Colorado Coffee Company is much more than just your local coffee shop. They continue to listen to the community and provide people the opportunity to give back. Throughout winter 2020 they’ve supported House of Neighborly Service with a toy drive and tree auction, are collecting socks and crossword puzzles for a local nursing home, and are happy to be a spot for coffee, caring and community, even through another round of shutdowns. Their example has even been an inspiration to their business neighbors, many of whom stepped up to give back as well. “It was awesome how it grew and people just hopped on board. A lot of people have been positively impacted this year.  

Little Bird Bakeshop

The Little Bird Bakeshop opened its doors on December 14, 2010 and since then has developed a loyal following. On any given morning, a passerby wandering through Old Town Square in Fort Collins can peer through the bakeshop’s inviting façade and watch customers sipping coffee and enjoying delicious chocolate croissants, chocolate walnut cookies, and other pastries. With its friendly atmosphere and fresh, creative confections, it will take only a glance before you walk through the

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Ragamuffin Organizing & Cleaning

Not all entrepreneurs start with goals of grandiose riches; in the case of Kami Bowker, owner of Ragamuffin Organizing & Cleaning, she just wanted to be able to make her $300 per month car payment. Just three years later, her cleaning business has grown so rapidly, she has chosen to invest the unexpected growth in her vision of a Christian women’s respite ministry. Originally from Burlington, Colorado, Kami moved to Fort Collins for beauty school

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The Cooking Studio

Fifteen years ago, Trish O’Neill took her first cooking class and she was hooked! She began cooking inspired meals from scratch and it soon became her passion. Over the next 15 years she traveled for her career, all the while taking cooking classes as a hobby while on her travels. This cultivated the idea that would eventually bring Trish and her talent to Fort Collins to open The Cooking Studio, a place for amateur cooks,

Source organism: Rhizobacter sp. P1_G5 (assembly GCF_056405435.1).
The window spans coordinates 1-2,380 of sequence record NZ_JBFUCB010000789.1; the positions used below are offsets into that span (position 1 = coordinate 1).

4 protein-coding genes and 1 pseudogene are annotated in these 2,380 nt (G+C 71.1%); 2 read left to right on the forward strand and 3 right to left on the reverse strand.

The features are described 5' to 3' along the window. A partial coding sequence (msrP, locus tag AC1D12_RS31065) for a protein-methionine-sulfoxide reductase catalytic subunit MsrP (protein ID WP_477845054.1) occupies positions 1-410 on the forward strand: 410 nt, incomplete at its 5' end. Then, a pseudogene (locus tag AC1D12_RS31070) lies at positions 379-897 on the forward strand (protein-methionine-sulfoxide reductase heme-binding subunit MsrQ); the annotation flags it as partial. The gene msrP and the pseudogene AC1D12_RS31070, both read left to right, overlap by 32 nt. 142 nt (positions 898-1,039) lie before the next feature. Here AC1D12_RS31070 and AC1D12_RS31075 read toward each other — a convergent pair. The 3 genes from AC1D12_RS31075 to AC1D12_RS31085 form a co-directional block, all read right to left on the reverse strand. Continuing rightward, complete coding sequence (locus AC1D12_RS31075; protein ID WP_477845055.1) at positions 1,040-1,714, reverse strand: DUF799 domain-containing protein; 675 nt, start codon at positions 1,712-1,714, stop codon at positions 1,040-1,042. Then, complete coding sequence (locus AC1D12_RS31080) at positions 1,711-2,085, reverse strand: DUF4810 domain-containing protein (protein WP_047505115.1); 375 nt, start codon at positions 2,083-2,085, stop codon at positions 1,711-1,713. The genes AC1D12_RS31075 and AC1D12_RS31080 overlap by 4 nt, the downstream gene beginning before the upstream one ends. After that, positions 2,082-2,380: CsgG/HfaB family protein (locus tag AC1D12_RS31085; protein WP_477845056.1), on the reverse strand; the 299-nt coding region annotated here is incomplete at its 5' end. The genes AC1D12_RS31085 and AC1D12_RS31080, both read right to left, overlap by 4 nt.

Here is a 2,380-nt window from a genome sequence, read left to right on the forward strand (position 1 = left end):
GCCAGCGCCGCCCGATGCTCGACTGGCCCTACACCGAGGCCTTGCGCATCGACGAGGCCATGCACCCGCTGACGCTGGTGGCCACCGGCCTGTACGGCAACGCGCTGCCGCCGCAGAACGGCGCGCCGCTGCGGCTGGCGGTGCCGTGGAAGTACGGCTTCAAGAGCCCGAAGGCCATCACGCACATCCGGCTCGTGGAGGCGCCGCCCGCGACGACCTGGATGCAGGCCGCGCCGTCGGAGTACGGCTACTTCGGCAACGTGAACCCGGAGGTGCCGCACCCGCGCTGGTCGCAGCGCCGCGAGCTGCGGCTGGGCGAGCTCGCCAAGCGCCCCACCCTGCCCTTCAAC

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The Magic Bus Tours

Fort Collins has an amazing amount of things to see and do. No business, however, had offered a service as fun and forward thinking as Magic Bus Tours to create a unique and educational experience around the local activities. “When I first started visiting Fort Collins, I loved learning about the local history, lifestyles and culture, but I couldn’t find another bus-tour service in town,” said Michael Murphy, founder and visionary behind Magic Bus Tours.

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The Fox and the Crow

What do cheese and art have in common? Both excite the pallet and have rich stories, according to The Fox and the Crow owner Tina Mooney, a cheesemonger and art history major. The Fox and the Crow brings artisan cheeses and meats to mid-town Fort Collins. They understand that the world of artisan cheese can be intimidating and have crafted their shop to welcome people who may stumble in serendipitously. Little signs like: “We cut

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Beau & Belle Littles

The true measure of a successful product is: Does it solve a customer problem? As new, active parents, Paul and Rachelle Baron faced a common problem when trying to take their little one swimming. They wanted a high quality, reusable swim diaper that handled solid waste well, but there was nothing on the market that met their standards. “The problems we saw were that disposables were not good quality, didn’t contain solid waste well, and